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Connecticut trooper swept away in Ida flooding laid to rest

Hundreds of mourners, including law enforcement officers from across the nation, gathered at an outdoor music theater in Connecticut Thursday for the funeral of a state police trooper who was swept away in floodwaters from the remnants of Hurricane Ida.

Sgt. Brian Mohl, a 26-year veteran of the department, was working the overnight shift when he called for help around 3:30 a.m. on Sept. 2, saying his vehicle had become trapped in rising flood waters near the Pomperaug River in Woodbury.

Dive teams found his empty vehicle in the river just after daybreak. Sgt. Mohl, who was 50, was found an hour later further down the river.

“Sgt. Brian Mohl pursued what was good and right for decades along the highways and back roads of this state,” Rev. Michael Dolan, a state police chaplain, told mourners at the Xfinity Theater in Hartford. “In a moment, that pursuit concluded and we find ourselves here.”

Mohl was remembered as a hard working, blunt, straight-shooting trooper who loved the midnight shift. He also was eulogized as a kind and generous family man and friend, who had a nickname for everyone. He loved shopping in bulk at Costco in Brookfield, giving gifts and teasing those he loved.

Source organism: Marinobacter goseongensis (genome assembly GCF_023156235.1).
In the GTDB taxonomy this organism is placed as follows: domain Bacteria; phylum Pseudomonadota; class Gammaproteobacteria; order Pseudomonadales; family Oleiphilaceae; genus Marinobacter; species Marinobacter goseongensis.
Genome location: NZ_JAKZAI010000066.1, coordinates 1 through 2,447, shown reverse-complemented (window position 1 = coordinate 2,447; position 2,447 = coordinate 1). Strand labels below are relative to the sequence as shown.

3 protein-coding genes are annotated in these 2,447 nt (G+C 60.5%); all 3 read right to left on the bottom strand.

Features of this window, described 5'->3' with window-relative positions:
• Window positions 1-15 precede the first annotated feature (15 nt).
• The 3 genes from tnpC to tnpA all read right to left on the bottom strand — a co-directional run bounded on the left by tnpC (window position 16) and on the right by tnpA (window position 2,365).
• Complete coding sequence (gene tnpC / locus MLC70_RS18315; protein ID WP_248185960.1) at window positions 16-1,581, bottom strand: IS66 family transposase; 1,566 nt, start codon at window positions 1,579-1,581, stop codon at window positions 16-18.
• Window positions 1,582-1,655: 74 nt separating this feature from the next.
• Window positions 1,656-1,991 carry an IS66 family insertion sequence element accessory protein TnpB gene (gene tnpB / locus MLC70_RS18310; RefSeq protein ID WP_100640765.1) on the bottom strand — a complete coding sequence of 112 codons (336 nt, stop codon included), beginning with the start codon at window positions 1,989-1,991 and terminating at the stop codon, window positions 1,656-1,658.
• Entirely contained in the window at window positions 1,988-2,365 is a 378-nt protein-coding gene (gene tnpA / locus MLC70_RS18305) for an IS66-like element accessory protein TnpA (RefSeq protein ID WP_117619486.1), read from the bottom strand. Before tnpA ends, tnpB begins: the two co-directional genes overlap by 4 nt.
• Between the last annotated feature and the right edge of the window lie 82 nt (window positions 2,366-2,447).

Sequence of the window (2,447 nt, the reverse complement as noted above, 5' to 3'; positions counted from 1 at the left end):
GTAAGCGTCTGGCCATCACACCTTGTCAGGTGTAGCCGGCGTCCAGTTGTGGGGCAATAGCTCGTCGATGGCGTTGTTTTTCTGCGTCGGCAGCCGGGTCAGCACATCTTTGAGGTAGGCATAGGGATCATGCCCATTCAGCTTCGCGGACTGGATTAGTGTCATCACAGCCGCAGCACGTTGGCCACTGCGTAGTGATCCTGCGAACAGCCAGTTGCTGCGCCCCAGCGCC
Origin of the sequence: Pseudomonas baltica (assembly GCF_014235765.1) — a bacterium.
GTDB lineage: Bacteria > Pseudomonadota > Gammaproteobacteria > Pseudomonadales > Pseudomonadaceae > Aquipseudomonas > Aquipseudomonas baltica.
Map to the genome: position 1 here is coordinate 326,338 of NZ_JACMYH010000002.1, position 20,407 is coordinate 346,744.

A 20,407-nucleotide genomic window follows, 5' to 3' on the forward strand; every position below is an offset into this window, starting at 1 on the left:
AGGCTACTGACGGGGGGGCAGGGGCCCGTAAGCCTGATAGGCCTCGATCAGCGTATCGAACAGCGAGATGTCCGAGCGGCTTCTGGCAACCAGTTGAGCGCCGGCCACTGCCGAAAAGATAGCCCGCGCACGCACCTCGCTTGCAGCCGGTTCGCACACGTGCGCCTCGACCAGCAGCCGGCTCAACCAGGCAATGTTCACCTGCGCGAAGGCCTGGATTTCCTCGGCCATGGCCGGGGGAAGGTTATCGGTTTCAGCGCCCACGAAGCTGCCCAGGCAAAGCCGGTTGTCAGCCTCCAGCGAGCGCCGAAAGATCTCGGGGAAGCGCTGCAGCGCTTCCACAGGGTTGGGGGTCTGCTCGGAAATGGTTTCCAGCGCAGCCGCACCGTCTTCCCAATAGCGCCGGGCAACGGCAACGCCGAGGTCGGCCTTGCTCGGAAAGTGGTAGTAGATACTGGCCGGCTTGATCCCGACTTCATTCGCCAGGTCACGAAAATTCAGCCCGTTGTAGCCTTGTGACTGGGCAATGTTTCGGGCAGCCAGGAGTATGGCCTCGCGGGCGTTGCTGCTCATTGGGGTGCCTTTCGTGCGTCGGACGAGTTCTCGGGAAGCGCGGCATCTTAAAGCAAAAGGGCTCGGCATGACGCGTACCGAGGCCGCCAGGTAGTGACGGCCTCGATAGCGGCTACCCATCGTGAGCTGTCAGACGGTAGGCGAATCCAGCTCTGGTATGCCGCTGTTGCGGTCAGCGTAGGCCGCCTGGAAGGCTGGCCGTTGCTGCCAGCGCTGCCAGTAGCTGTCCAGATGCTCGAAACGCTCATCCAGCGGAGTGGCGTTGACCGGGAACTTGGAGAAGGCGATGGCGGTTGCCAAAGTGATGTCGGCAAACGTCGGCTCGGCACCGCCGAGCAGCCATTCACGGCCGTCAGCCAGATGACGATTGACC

His younger sister Laura Singh remembered how he would sneak around her house changing the toilet paper rolls in the bathrooms so that they pulled from underneath rather than over the top.

Another of his sisters, Frances Gordon, said her brother always seemed to be working.

“It’s not a surprise to me that his way of leaving us was via the job,” she said. “Service to the greater good, right?”

Mohl is survived by his wife, Susan, a 14-year-old son, two stepchildren and three grandchildren.

He is is the 25th Connecticut trooper to die in the line of duty since the agency was formed in 1903, the department said.

An honor guard fired a 21-gun salute and a bugler played taps as the funeral concluded, before a final call was transmitted across the state police radio system to thank Mohl for his service.

“Your brothers and sisters will take the watch from here,” it concluded.

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Todd Schnitt

Local Headlines